Permanent Secretary in the Ministry of Health and Wellness Shenaaz El-Halabi will retire early from the civil service to join the World Health Organisation (WHO) amid claims that she had a difficult relationship with her principals.
The soft-spoken El-Halabi confirmed in a brief interview with the Sunday Standard this week that she will be joining WHO and is expected to work under the office of the Director General as a Director.
Quizzed by the Sunday Standard, El-Halabi was cagey about why she had decided to retire early from the civil service and instead adopted a diplomatic approach describing her stay at the ministry as “great.”
“I have been with the Ministry for 24 years and I would say it was great. I learnt a lot of things there,” she said.
Pressed further to comment on reports that she had a frosty relationship with her superiors, El-Halabi said “where did you get that. Just know that it is not true. I’m just retiring.”
Insiders claim that El-Halabi has had a difficult relationship with her political principals and was not comfortable with some of the decisions and policies introduced by government which she perceived as “regressive and her advice fell on deaf ears.”
According to a savingram signed by one Hazel N. Reaitsenye on behalf of the Permanent Secretary in the Ministry of Health and Wellness El-Halabi will retire on the 30th November.
“This communiqu├® serves to officially inform you that the Permanent Secretary for Ministry of Health and Wellness, Ms Shenaaz El-Halabi is retiring from Public Service on the 30th November 2017.”
She added that “we therefore thank her for the valuable contribution she has made to this country during her stay in this Ministry and wish her best of luck in her next endeavour.”
In June this year, El-Halabi, found herself with her back against the wall as Public Accounts Committee (PAC) pressed her to either confirm or deny that President Ian Khama initiated a controversial policy aimed at removing patients from medical cover for self-inflicted harm during one of his State of the Nation Address.
Selibe Phikwe West Member of Parliament Dithapelo Keorapetse was the first to draw blood when he asked El-Halabi to state whether she heard or learnt about a pronouncement by President Khama when delivering State of the Nation Address that “self-inflicted harm related conditions will be paid for by patients and not the government.”
Seated opposite each other, Keorapetse and Shenaz locked horns over key issues such as the process followed to reach a decision contained in Savingram No. MH9/43 dated 29 March 2017 addressed to all DHMT Heads, whether President Khama initiated the decision and the definition of self-inflicted harm.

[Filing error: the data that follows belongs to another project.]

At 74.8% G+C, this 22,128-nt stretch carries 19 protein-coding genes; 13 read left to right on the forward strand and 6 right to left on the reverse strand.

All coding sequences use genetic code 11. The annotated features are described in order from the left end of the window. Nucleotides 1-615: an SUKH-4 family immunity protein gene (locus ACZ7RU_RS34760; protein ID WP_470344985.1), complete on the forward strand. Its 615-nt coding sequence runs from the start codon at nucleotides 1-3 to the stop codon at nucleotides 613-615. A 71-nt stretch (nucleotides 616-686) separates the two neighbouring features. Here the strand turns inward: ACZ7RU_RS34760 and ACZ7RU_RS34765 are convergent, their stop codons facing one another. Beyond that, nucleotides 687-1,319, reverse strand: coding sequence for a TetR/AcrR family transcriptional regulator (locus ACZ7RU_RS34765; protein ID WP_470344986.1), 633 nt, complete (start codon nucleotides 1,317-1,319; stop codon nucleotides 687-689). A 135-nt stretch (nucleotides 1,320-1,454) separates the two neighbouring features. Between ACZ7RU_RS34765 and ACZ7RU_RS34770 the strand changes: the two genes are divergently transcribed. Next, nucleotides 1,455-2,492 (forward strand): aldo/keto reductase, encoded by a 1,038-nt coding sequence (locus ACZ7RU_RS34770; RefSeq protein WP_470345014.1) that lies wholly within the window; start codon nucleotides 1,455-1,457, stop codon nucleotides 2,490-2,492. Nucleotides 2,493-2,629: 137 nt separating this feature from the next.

El-Halabi was at pains when Keorapetse demanded a “yes or “no” to whether she heard or learnt about the initiative from President Khama’s State of the Nation Address. Shenaz did choked on her response, prompting PAC Chairman, Abraham Kesupile to intervene.
“His Excellency’s speech is meant to tell the world how the country is doing and in that speech there are policy pronouncements. Did you go back and look at the speech?”
Before Shenaz could reply, Keorapetse explained that “I think it was off the text. His Excellency made it in Parliament,” to which Shenaz replied that “I must have missed it.”
Shenaz was non-committal prompting Keorapetse to accuse her of speaking in forked tongue.
“Doctor you are under oath; you can’t speak in forked tongues,” he said
Shenaz conceded saying that, “no I didn’t hear it (announcement by President Khama).”
Keorapetse then asked Shenaz to take the PAC through the process followed when coming up with the policy; “whether this was coming from President Khama or it was coming from outside her Ministry because this was made by President Khama.”
At this stage, Shenaz appealed to Kesupile to rein in Keorapetse who was apparently in his element.
“Honourable Chair, I have been asked to make a re-submission regarding this issue,” she said. By being advised to make a re-submission, Shenaz was making reference to a recommendation by another PAC member, Bogolo Kenewendo who had earlier on sought statistics relating to what could have motivated the ministry to come up with the policy in question (Shenaz had stated that they came up with the policy to contain escalating costs). But Kesupile overruled her and advised her to stick and respond to questions asked by Keorapetse.
“We are discussing the savingram. Just simply answer the questions. If you answer those not asked you are putting yourself into trouble. Don’t put yourself in a position whereby you are like in court and you are going to be jailed; just state the facts,” Kesupile said.
Shenaz said the policy was the initiative of her ministry and added that after they had drafted it, they forwarded it to Cabinet.
But Keorapetse dug in his heels.
“Were you advised that it is legal and within your powers in terms of the constitution, Public Health Act and its regulations as well as international humanitarian law and standards to issue the decision contained in the savingram?” he asked. Shenaz replied in the affirmative.
“Do you agree that the savingram and or the decision therein is oppressive and a gratuitous violation of the rights of patients with no legal basis,” Keorapetse further asked. Shenaz said the savingram was suspended following a public backlash.